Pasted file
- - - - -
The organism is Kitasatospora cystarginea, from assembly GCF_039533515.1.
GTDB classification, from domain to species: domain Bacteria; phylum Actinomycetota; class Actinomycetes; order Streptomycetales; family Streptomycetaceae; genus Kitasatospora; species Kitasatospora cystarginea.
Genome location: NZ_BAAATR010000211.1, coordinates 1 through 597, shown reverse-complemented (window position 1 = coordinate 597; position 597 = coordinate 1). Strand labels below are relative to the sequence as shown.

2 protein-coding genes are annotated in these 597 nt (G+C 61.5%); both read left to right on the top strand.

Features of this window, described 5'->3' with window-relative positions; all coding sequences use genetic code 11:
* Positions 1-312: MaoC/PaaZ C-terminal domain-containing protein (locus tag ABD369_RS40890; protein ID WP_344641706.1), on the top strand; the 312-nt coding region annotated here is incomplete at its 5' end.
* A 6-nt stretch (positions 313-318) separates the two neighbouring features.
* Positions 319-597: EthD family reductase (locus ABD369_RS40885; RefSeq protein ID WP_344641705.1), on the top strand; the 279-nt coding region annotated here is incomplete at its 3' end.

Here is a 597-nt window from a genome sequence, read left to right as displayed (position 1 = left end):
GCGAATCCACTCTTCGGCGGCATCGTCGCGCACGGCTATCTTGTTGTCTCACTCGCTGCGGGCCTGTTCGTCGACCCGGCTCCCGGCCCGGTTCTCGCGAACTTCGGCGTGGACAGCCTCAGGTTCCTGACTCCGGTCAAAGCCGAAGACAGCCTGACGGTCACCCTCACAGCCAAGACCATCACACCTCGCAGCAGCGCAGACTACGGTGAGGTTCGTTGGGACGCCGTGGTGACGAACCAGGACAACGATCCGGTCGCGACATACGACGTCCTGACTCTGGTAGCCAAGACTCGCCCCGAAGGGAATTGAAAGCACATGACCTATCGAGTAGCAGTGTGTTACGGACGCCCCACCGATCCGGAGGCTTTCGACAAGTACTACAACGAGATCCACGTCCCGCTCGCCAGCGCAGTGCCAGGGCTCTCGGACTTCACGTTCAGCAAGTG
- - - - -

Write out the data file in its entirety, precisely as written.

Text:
The organism is Kitasatospora cystarginea, from assembly GCF_039533515.1.
GTDB classification, from domain to species: domain Bacteria; phylum Actinomycetota; class Actinomycetes; order Streptomycetales; family Streptomycetaceae; genus Kitasatospora; species Kitasatospora cystarginea.
Genome location: NZ_BAAATR010000211.1, coordinates 1 through 597, shown reverse-complemented (window position 1 = coordinate 597; position 597 = coordinate 1). Strand labels below are relative to the sequence as shown.

2 protein-coding genes are annotated in these 597 nt (G+C 61.5%); both read left to right on the top strand.

Features of this window, described 5'->3' with window-relative positions; all coding sequences use genetic code 11:
* Positions 1-312: MaoC/PaaZ C-terminal domain-containing protein (locus tag ABD369_RS40890; protein ID WP_344641706.1), on the top strand; the 312-nt coding region annotated here is incomplete at its 5' end.
* A 6-nt stretch (positions 313-318) separates the two neighbouring features.
* Positions 319-597: EthD family reductase (locus ABD369_RS40885; RefSeq protein ID WP_344641705.1), on the top strand; the 279-nt coding region annotated here is incomplete at its 3' end.

Here is a 597-nt window from a genome sequence, read left to right as displayed (position 1 = left end):
GCGAATCCACTCTTCGGCGGCATCGTCGCGCACGGCTATCTTGTTGTCTCACTCGCTGCGGGCCTGTTCGTCGACCCGGCTCCCGGCCCGGTTCTCGCGAACTTCGGCGTGGACAGCCTCAGGTTCCTGACTCCGGTCAAAGCCGAAGACAGCCTGACGGTCACCCTCACAGCCAAGACCATCACACCTCGCAGCAGCGCAGACTACGGTGAGGTTCGTTGGGACGCCGTGGTGACGAACCAGGACAACGATCCGGTCGCGACATACGACGTCCTGACTCTGGTAGCCAAGACTCGCCCCGAAGGGAATTGAAAGCACATGACCTATCGAGTAGCAGTGTGTTACGGACGCCCCACCGATCCGGAGGCTTTCGACAAGTACTACAACGAGATCCACGTCCCGCTCGCCAGCGCAGTGCCAGGGCTCTCGGACTTCACGTTCAGCAAGTG